Frank Bridge, Phantasm

by Byron Adams

Written for the concert This England, performed on Jan 31, 2014 at Carnegie Hall.

Bridge born Feb 26, 1879 in Brighton, England; died Jan 10, 1941 in London
Phantasm composed in 1932; Premiered in 1934 as part of the BBC “Festival of British Music” broadcast
Approximate performance time: 26 minutes
Instruments: 2 flutes (1 doubling piccolo), 2 oboes, 2 clarinets, 2 bassoons, 4 French horns, 2 trumpets, 3 trombones, 1 tuba, timpani, percussion, strings, and solo piano

The son of a music hall conductor in the seaside town of Brighton, Frank Bridge entered the Royal College of Music in 1896, studying both violin and viola. Bridge was a brilliant student on these instruments, especially the viola, and a superb and accurate conductor as well, trained in the split-second timing needed to lead the orchestra in a music hall, as Bridge had often deputized for his father at the Empire Music Hall. In 1899, Bridge won a scholarship that enabled him to study composition with the redoubtable pedagogue Sir Charles Villiers Stanford. Stanford, whose attitude toward his students was volatile, disliked the confident young Bridge, but trained him with a mixture of exasperation and thoroughness.

A respected violist in a number of string quartets active in the drawing rooms of fin-de-siècle London, Bridge concentrated on composing chamber music in a style predicated upon that of Brahms and, especially, Gabriel Fauré. Edward Speyer recalled that Bridge “dominated and guided the various London quartets of the time. . . . He has the conscience of the true artist.” A precocious composer, Bridge won a number of prizes, including the prestigious Cobbett Prize in 1907.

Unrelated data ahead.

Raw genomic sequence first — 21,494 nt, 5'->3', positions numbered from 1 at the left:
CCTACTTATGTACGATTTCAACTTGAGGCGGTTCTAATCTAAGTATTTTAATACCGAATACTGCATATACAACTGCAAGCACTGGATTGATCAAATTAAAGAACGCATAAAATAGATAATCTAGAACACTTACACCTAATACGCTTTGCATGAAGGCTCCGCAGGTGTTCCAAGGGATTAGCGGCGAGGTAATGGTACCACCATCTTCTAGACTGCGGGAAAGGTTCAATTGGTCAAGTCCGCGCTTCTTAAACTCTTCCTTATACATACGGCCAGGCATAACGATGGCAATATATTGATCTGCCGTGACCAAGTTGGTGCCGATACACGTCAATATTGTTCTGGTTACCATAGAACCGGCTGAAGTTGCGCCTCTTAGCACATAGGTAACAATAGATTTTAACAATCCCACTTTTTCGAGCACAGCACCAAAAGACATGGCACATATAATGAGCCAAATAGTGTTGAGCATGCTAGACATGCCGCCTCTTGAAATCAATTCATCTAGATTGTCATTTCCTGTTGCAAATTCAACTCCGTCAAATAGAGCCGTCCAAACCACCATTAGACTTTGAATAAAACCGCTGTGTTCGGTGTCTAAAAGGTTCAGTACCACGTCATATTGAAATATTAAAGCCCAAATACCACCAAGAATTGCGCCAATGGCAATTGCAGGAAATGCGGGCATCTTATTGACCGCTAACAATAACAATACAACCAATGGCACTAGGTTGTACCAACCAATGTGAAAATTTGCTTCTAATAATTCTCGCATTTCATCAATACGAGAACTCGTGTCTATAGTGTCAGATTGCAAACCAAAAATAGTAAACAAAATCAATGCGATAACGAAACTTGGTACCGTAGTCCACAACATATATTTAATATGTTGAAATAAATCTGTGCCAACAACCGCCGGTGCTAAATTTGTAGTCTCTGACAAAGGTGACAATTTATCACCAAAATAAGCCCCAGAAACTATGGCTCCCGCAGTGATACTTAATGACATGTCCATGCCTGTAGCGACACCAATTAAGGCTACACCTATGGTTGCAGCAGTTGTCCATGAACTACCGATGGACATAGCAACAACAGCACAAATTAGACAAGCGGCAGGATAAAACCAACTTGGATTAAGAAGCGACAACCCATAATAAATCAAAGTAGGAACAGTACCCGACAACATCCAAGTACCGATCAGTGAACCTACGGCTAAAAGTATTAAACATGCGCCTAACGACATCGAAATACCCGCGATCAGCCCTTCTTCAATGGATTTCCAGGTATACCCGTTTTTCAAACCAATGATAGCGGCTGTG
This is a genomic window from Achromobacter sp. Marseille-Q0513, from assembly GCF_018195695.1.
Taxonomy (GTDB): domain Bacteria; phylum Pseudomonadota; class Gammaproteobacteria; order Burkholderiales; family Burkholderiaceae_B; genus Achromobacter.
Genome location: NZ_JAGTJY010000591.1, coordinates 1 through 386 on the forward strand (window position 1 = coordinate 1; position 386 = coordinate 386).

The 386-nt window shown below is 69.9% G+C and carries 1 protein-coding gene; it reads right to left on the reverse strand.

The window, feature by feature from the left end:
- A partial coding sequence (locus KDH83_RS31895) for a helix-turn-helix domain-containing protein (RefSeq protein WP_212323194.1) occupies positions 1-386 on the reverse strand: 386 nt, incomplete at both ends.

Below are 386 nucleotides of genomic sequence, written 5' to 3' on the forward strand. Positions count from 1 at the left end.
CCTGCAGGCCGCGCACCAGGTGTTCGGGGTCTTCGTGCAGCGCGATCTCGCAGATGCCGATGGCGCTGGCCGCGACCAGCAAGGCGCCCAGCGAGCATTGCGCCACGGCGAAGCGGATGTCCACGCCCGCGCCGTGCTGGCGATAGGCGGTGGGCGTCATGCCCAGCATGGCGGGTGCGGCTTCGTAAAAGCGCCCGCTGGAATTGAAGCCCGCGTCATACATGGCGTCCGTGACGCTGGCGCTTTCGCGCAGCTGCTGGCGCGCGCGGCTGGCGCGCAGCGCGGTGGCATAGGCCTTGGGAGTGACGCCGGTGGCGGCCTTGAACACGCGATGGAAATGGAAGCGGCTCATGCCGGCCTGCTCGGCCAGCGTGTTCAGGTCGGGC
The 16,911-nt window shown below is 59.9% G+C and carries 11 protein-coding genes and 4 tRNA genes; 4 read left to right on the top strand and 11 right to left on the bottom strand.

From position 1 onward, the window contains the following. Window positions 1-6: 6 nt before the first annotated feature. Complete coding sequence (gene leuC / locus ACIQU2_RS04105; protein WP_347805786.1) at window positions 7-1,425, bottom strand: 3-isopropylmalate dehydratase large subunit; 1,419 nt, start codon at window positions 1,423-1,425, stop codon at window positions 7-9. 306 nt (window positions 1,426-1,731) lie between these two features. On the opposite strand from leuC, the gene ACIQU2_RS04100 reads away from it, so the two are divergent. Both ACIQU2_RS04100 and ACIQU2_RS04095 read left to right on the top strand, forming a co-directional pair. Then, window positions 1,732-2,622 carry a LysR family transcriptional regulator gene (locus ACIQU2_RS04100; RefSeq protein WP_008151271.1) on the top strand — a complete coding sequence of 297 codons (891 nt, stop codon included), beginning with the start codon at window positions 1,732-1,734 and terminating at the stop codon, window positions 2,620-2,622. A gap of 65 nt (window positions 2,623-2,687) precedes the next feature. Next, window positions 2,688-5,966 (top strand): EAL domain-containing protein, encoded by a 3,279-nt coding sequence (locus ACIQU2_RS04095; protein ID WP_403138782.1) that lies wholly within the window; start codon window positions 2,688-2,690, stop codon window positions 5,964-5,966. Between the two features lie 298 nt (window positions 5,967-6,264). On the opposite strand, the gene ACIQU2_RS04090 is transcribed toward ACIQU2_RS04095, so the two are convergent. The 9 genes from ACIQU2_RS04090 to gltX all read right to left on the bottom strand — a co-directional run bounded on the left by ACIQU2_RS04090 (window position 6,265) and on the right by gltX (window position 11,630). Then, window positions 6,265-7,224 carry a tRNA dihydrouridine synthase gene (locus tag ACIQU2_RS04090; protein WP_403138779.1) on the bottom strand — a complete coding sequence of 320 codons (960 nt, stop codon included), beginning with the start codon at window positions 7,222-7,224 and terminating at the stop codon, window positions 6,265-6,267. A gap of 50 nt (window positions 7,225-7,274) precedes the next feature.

Gradually, however, Bridge’s conscience began to lead him away from this refulgent early style towards what could justly be called an “English expressionism.” While he occasionally used British folk songs and dances in his lighter work, Bridge was no nationalist: his pacifism, born during the First World War, had a marked effect upon the development of his impressionable pupil, Benjamin Britten. During that war, Bridge’s style gradually changed as his expressive range expanded and he studied the music of Arnold Schoenberg and, especially, Alban Berg, with whose aesthetic he felt a deep kinship. Bridge’s Phantasm for piano and orchestra, premiered in 1934 and dedicated to his American patron, Mrs. Elizabeth Sprague Coolidge, is a stunning example of his late Modernist style. Cast in one movement and subtitled a “rhapsody”—although anything but “rhapsodic”—Phantasm is Freudian music haunted by wraiths, dreams, and ghosts. Non-tonal and tightly organized, Phantasm is one of Bridge’s towering achievements.

Byron Adams is Professor of Musicology at the University of California, Riverside.